Based on Maeterlinck’s now-obscure Symbolist play of the same name, Debussy’s only full-length opera Pelléas et Mélisande is a sensuously sinister exploration of sexuality and sanity. For his only opera, it certainly eschews what we expect. There are hardly any arias or chorus, and the libretto is made up almost entirely of the original script. This enables the opera to express the unsayable, to capture the unfathomable depths of human behaviour, with the orchestra playing a bigger part than the singers. And it all makes for a beautifully strange evening.
Continuing WNO’s season theme ‘A Terrible Innocence’, David Pountney’s production draws our attention to its unknowable and mysterious central figure, Mélisande, and the ways in which sane characters become wild and crazed after coming into contact with ‘such innocence,’ as Golaud sings at one point.
In the mystical land of Allemonde, Golaud is out hunting when he finds a mysterious femme fatale lying by a lake – Mélisande. Her identity and origins are unknown, and yet he falls in love with her instantly. However, after marrying her, Golaud’s brother Pelléas becomes enchanted by her beauty and the clandestine couple consummate their love. That is until Golaud finds out. Sex, violence and death – the key ingredients to any great opera – abound the final acts. And just when you thought Mélisande could not provoke any longer, the final image of her, once again emerging from a body bag, suggests that her enigmatic presence could, one day, be among us.
Scott Wilde and Leah-Marian Jones
WNO’s Artistic Director David Pountney employs many arresting motifs that accentuate neglected aspects of this endlessly mesmerising opera. Pélleas and Mélisande’s odd fascination with light is shown through the intermittent rise and descent of a back curtain showing soft, misty light, thus shrouding their motives in mystique. Johan Engels’s arresting set shows the castle as a mechanical, metallic and nightmarish construction, sporting a colossal skeleton that looms over proceedings – a portentous and palpable presence of death. Marie-Jeanne Lecca’s costumes too accentuate light and dark, with glittering, deep black garments, adding a Gothic glaze to the story and taking note of Debussy’s interest in the works of Edgar Allen Poe. The flaws though were highlighted by audience members who had previously seen WNO’s production of Berg’s Lulu which used suspiciously similar motifs and costumes. Nevertheless, although recycled, they are all given new meanings in this opera and create an interesting synergy between Pountney’s choices.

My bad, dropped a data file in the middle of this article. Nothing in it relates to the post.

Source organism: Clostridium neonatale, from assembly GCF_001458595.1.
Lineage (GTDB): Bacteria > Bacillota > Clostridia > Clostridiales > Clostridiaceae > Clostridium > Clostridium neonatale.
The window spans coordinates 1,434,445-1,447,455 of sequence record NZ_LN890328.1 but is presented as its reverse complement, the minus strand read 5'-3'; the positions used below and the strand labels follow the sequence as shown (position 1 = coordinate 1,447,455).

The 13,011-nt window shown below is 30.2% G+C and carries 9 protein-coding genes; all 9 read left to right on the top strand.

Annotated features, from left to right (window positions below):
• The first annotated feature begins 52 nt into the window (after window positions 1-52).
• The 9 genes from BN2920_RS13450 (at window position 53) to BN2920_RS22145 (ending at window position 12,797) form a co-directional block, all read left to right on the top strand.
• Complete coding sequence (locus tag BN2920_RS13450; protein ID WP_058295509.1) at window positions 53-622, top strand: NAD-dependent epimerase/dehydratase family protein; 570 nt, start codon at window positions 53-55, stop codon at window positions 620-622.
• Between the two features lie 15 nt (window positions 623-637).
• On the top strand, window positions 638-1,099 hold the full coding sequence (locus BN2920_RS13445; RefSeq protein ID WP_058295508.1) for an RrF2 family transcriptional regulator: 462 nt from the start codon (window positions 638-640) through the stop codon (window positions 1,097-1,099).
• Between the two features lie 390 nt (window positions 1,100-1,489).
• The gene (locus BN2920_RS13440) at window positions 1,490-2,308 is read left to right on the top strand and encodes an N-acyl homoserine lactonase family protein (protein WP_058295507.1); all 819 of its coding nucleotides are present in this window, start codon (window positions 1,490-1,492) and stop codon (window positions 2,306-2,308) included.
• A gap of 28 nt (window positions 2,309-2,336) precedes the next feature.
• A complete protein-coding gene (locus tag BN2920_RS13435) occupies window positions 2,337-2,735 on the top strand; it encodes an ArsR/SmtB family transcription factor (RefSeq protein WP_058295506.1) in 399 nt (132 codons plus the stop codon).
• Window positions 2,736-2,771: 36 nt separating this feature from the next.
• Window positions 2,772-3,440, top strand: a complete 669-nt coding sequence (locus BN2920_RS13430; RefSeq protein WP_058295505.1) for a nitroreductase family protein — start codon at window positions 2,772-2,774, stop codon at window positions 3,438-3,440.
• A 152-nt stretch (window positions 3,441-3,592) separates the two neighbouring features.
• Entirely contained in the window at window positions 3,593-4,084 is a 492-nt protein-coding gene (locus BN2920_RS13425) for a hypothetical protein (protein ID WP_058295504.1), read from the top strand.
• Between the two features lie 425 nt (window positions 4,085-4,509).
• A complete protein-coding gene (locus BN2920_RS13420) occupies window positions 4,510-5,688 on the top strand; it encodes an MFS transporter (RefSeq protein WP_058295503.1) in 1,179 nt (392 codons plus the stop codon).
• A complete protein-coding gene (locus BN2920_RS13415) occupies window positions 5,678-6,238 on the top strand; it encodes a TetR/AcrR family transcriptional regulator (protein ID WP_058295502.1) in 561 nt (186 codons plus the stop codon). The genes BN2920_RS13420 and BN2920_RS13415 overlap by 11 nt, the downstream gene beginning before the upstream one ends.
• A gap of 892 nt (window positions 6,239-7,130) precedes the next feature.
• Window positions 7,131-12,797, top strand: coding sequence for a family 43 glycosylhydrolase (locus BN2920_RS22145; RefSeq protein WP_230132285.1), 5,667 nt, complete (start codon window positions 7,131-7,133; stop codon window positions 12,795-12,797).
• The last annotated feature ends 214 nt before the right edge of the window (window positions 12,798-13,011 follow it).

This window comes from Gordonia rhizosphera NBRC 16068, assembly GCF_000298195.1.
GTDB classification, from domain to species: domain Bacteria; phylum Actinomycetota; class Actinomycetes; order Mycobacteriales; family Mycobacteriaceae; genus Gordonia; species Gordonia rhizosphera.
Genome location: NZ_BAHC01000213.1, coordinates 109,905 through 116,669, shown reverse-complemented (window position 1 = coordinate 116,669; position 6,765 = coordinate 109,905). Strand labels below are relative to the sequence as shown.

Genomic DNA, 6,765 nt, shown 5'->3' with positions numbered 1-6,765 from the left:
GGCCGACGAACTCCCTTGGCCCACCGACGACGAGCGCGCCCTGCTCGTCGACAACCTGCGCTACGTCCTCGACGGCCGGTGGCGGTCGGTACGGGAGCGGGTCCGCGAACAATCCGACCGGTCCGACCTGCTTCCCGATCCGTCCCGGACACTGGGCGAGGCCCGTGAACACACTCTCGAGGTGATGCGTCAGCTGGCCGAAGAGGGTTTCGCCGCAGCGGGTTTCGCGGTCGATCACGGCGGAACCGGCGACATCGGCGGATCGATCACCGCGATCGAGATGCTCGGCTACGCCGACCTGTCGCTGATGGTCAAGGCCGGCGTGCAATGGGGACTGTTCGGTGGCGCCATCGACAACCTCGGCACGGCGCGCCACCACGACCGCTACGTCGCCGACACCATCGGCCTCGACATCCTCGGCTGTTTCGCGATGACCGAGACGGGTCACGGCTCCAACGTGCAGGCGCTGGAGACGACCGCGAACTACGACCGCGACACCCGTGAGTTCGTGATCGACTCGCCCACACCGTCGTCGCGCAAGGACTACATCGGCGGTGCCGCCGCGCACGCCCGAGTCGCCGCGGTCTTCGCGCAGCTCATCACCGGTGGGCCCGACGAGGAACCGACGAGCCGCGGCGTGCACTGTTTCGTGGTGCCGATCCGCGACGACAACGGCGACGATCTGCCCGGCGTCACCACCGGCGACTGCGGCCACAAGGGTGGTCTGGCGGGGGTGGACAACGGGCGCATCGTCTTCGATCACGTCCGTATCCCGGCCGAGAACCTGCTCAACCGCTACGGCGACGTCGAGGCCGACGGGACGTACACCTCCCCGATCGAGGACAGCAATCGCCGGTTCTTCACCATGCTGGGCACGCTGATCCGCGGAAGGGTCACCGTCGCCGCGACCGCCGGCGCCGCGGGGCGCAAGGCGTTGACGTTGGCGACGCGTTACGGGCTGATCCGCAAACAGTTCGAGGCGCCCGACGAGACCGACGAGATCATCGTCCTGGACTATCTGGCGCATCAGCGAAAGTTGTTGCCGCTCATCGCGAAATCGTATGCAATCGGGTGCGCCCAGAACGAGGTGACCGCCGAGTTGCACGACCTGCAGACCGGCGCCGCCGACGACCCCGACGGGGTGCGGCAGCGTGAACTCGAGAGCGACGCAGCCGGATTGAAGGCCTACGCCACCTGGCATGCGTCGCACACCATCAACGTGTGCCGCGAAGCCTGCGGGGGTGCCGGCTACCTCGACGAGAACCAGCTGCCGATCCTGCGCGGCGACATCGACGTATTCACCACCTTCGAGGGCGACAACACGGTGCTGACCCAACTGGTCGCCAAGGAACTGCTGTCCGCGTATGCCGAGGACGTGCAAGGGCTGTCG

Jurgita Adamonytė and Rebecca Bottone
Lothar Koenigs as conductor of an always flawless orchestra brings a remarkable lucidity to Debussy’s exquisitely fluid score. Every nuance in the composition resonates. The singers too are consistently good, and some exceptional performances are given. Christopher Purves is particularly brilliant as Golaud, switching from a savage brute to a man wracked with guilt and remorse, while injecting these feelings into his singing – an intelligent and multi-faceted performance. Jurgita Adamonytė is a magnetic Mélisande, her voice hypnotic, and Jacques Imbrailo seems more innocent as her Pelléas. Scott Wilde, who boomed his way through The Magic Flute, takes a more sensitive role here as the grandfather of Golaud and Pelléas yet Leah-Marian Jones gives a strangely sinister portrayal of their mother, Geneviѐve.
Jacques Imbraillo and Christopher Purves
Admittedly, this opera does appeal to an acquired taste. Luckily, it did more than to satisfy my palette. For a mystifying evening filled with haunting music and a peculiar yet ferociously compelling storyline, allow yourself to be mesmerised and enthralled by Debussy’s otherworldly opera.
WNO’s ‘Pelléas et Mélisande’ is at Wales Millennium Centre on 4th and 6th June 2015.